The European Union banned imports of oil from Iran on Monday and imposed a number of other economic sanctions, joining the United States in a new round of measures aimed at deflecting Tehran's nuclear development program.
In Iran, one politician responded by renewing a threat to blockade the Strait of Hormuz, an oil exporting route vital to the global economy, and another said Tehran should cut off oil to the EU immediately.
That might hurt Greece, Italy and other ailing economies which depend heavily on Iranian crude and, as a result, won as part of the EU agreement a grace period until July 1 before the embargo takes full effect.
Under the deal, EU governments will have to stop signing new contracts with Tehran from the moment the ban comes into place -- probably as soon as this week -- but will be able to fulfill existing contracts until July 1.
The United States, France, Britain and Germany accuse Iran of seeking to build a nuclear bomb, but Tehran says its nuclear drive is peaceful.
The expected sanctions follow fresh financial measures signed into law by U.S. President Barack Obama on New Year’s Eve, and will mainly target the oil sector, which accounts for some 90 percent of Iranian exports to the EU. Europe is Iran’s second-largest oil customer after China.
“We want them to think ‘This is really getting very, very serious now’,” said one European diplomat, according to Reuters.
Other than the oil embargo, the EU measures are also expected to include sanctions against the Iranian central bank and a ban on trading in gold with the government, diplomats say.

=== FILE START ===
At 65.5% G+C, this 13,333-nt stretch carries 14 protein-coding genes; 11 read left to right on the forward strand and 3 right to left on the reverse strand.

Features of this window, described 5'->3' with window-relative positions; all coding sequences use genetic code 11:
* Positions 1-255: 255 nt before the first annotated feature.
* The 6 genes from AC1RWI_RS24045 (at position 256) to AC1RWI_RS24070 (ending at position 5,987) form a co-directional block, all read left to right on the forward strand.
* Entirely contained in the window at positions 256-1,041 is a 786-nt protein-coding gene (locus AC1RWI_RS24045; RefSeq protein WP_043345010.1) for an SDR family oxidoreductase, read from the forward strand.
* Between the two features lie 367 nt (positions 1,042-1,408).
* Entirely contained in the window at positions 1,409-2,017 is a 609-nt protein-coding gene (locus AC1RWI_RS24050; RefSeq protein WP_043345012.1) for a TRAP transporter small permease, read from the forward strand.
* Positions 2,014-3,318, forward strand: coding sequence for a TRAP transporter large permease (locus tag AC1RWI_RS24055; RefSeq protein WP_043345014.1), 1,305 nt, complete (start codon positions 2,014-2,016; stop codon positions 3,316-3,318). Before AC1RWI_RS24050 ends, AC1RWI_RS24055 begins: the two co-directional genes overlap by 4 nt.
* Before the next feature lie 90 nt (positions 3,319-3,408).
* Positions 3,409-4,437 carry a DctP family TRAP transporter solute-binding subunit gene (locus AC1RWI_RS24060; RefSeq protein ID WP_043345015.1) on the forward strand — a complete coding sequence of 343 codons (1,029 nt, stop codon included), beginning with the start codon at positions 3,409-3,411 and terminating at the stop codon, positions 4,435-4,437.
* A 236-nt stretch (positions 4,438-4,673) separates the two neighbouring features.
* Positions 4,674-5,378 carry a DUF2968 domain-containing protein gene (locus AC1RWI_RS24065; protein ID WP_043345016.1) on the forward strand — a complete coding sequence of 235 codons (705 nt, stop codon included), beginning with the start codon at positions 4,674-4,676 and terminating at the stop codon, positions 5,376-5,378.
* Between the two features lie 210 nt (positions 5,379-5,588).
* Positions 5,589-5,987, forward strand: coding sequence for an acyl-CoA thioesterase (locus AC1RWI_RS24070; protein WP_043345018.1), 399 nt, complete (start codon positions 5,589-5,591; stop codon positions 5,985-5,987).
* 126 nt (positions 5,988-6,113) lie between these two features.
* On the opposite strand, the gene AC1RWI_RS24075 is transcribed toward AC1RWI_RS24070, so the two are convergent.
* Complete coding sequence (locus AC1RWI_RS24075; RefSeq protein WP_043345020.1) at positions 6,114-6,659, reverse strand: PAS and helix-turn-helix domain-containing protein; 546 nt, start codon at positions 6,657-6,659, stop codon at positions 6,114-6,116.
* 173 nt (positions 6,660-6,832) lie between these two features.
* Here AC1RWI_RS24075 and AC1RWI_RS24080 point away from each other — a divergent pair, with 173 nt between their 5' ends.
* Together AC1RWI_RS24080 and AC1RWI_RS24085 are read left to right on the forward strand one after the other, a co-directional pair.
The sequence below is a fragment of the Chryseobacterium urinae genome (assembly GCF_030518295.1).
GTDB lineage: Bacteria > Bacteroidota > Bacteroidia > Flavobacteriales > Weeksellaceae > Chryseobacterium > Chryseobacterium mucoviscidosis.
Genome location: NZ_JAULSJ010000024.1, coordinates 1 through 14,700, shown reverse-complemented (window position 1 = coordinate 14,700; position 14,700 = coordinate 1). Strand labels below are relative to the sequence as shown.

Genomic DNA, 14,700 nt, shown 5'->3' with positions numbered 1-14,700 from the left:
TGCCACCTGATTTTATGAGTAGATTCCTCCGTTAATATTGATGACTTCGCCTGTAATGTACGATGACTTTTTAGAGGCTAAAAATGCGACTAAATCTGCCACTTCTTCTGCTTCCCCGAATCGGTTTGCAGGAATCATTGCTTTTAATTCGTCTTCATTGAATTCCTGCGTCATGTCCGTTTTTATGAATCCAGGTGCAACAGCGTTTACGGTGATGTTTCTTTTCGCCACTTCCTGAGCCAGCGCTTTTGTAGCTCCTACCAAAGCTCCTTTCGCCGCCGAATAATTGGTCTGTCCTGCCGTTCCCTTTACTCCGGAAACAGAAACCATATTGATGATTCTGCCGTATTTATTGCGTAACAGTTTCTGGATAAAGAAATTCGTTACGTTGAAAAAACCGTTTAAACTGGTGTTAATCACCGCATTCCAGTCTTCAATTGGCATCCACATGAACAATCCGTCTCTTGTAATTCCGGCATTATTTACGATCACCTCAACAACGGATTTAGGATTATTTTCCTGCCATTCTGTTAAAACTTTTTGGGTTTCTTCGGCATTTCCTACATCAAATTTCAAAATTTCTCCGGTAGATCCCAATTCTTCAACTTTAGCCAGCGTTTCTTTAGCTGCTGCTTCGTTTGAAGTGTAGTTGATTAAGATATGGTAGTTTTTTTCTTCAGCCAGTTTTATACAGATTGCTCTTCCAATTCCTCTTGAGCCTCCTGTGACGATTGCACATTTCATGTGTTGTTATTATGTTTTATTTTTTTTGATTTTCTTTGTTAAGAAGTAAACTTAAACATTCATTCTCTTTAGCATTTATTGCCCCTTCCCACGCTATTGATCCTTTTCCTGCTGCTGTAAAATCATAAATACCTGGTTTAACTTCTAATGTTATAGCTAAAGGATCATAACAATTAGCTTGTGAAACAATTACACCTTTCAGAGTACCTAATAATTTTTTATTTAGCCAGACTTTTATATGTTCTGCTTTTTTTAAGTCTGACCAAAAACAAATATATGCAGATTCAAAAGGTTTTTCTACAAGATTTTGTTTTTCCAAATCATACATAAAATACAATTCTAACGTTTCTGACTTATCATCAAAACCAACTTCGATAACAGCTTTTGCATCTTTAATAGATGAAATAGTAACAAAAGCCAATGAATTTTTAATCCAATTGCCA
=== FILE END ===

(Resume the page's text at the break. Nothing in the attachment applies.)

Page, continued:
But EU sanctions are likely to take effect slowly. During weeks of negotiations among the EU’s 27 members, Greece and other southern European states pushed hard for a lengthy grace period to limit their own economic costs.
Greece, in particular, is heavily dependent on Iranian oil -- it sources nearly a quarter of its oil imports from Iran -- and has argued that it needs time to find alternative sources.
EU foreign ministers meeting in Brussels will also reassure Athens that it will still be able to buy oil on reasonable terms after the ban goes into effect.
Greece, which relies on financial help from the EU and the International Monetary Fund to stay afloat, now gets Iranian crude on preferential financing terms.
“The financial situation of Greece at the moment is not the brightest one, and rightly they are asking us to help them find a solution,” a senior EU official told reporters on Friday.
With a significant part of EU purchases of Iranian oil covered by long-term contracts, the grace period will be an important factor in the efficiency of EU measures.
The unprecedented effort to take Iran’s 2.6 million barrels of oil per day off international markets has kept global prices high, pushed down Iran’s rial currency and caused a surge in the cost of basic goods for Iranians.
A diplomatic push is underway, officials say, to secure supplies from other producers. Saudi Arabia, the world’s top producer, said this month it would increase production by about 2 million barrels per day.
Meanwhile, global powers involved in negotiations on Iran’s nuclear program are still waiting for a reply to a letter sent to Tehran months ago by EU foreign policy chief Catherine Ashton, her office said Friday.
U.S. Secretary of State Hillary Clinton said Friday that Iran must show a “seriousness and sincerity of purpose” if it is to resume the talks, according to AFP.